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Training courses

Our direct delivery training courses have been delivered to a broad range of public sector organisations.  We offer open courses (where you can book a few spaces and come along to a course with around 20 participants), or you can book us to come to your organisation to deliver a course directly to your team. The courses we offer are practical and flexible in their approach. Much of the course content can be adapted as needed if your organisation has a specific outcome you would like to achieve.  Our training coordinator, Kerry Flinn, is happy to discuss options and what will work best for you and your organisation. You can email Kerry via our Training Unit.

We deliver training courses in:

Forthcoming courses (open to bookings)

We are holding open courses in complaint investigation skills in Edinburgh on 5 September and 28 November 2017.

If you would like to register your interest in attending a course, please email our Training Unit.

Course content

Complaint investigation skills (stage 2 / investigation stage)

Who Should Attend?

This course is for managers, team leaders, complaints officers and any other staff involved in the investigation of complaints. The course aims to develop their awareness of what makes the experience of complaining a good one or a bad one and explores the investigation process from initial receipt to conclusion.

What it does

The aims of this course are to help participants develop their skills in complaints investigation, specifically in:

  • defining and analysing complaints accurately
  • planning investigations and making best use of information
  • evaluating information and evidence and making sound decisions
  • communicating findings effectively
  • identifying ways of resolving complaints quickly and appropriately
  • overcoming common problems

How it is done?

The style is interactive, using a variety of activities and materials. The first part of the day deals with good customer relations, using participants’ own experiences. Most of the day is centred around a case study based on a real complaint to the Scottish Public Services Ombudsman.

Participants will be asked to use their own expertise as well as drawing on that of the trainer. At each point in the process the presenter offers guidance and insights on applying the Ombudsman’s principles of good practice in investigating complaints.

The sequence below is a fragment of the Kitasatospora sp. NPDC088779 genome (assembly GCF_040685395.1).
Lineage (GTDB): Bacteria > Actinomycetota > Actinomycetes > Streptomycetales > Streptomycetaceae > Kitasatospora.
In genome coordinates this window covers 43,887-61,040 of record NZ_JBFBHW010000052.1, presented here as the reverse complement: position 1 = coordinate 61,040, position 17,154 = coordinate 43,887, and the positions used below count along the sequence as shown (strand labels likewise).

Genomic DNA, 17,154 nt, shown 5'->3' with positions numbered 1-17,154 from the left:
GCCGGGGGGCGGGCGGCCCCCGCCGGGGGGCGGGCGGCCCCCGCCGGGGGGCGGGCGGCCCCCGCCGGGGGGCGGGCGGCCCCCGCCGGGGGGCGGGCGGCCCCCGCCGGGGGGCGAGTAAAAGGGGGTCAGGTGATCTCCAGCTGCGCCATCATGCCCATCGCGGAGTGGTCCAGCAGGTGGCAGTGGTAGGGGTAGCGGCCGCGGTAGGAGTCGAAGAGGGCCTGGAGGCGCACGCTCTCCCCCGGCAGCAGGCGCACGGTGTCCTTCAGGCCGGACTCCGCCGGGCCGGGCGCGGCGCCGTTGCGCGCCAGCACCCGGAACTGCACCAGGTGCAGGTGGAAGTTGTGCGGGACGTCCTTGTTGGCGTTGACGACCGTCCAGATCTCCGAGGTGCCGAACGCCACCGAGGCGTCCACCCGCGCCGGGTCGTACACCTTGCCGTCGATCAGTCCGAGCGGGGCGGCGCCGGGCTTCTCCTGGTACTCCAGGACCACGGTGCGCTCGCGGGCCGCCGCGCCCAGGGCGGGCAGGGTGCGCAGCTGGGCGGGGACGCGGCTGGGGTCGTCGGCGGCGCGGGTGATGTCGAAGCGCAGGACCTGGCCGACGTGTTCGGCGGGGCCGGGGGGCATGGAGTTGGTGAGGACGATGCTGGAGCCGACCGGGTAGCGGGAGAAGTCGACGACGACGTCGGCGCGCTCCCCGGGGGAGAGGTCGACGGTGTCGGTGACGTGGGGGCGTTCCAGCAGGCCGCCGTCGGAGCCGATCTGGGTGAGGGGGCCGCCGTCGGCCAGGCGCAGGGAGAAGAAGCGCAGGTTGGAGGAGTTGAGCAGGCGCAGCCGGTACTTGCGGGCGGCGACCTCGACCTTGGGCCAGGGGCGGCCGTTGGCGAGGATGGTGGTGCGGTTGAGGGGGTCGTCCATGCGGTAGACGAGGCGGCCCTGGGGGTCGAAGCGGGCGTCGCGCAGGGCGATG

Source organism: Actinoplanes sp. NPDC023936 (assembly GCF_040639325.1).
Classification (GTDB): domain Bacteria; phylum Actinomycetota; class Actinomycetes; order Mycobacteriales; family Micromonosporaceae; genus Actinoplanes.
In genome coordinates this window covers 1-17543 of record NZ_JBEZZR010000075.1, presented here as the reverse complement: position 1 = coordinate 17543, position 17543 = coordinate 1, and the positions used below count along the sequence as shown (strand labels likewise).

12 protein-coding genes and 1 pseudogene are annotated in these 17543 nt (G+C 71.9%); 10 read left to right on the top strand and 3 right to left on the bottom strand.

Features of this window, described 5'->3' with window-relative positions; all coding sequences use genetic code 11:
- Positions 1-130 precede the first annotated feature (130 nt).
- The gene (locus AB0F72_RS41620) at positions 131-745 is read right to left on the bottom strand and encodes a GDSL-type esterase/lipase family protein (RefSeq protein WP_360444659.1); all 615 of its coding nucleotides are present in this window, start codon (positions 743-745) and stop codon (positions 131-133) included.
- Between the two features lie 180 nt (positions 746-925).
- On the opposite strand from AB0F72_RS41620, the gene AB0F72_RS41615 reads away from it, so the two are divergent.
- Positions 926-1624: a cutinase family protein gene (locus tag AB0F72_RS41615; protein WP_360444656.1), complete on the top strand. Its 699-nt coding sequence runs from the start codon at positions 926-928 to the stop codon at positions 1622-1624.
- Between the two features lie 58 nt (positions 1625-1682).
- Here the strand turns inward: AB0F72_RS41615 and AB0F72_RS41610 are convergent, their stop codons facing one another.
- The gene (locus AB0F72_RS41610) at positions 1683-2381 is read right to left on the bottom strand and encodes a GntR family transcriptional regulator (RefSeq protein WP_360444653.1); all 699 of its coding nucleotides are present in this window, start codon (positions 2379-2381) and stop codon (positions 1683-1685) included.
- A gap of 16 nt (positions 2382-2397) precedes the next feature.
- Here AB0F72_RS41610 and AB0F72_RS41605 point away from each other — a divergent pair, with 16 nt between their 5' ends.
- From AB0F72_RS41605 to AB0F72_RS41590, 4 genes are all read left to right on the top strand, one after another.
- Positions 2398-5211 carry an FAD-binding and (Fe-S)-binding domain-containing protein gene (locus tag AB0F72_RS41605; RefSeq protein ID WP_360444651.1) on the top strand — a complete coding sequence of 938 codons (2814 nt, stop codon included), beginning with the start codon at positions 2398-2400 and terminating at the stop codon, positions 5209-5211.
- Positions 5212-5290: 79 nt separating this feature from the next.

Good complaints handling

Who Should Attend?

This course is for staff who have direct contact with members of the public and who receive complaints as part of their day-to-day work.  Frontline staff can play a vital role in the early resolution of complaints.  This course aims to help them to make the most of the potential in their roles.

What it does

The aims of this course are to help participants to:

  • identify complaints early and get them on the right track
  • develop their understanding of what generates customer satisfaction
  • identify what makes the experience of complaining a good or bad one
  • build their confidence in dealing with complaints
  • recognise their role within the authority in handling and resolving complaints

How it is done?

The course is interactive, using a variety of activities and materials including:

  • participants’ experience of making complaints and our experience of what can go wrong
  • research findings on what contributes to customer satisfaction
  • practical exercises including a case study to identify and resolve service failures
  • a troubleshooting exercise to consider the problems staff encounter and possible solutions

Managing difficult behaviour

Who should attend?
Staff who might receive negative feedback from the public or other stakeholders.

What does it cover?
• why people complain and what they want to achieve by complaining
• how people react in situations of conflict and how this can give rise to behaviours that cause problems
• ways to de-escalate potential complaints and look at what can go wrong when concerns are responded to badly
• how an unacceptable actions policy (or equivalent) can be helpful in dealing with situations which become difficult

Participants will be given an opportunity to assess their own conflict styles and develop ways of managing their own personal ‘triggers’. We will consider a number of different theories and tools that can be helpful in managing conflict. The session will include a number of opportunities to put theory into practice and participants will be able to discuss their own particular concerns.

Updated: May 2, 2017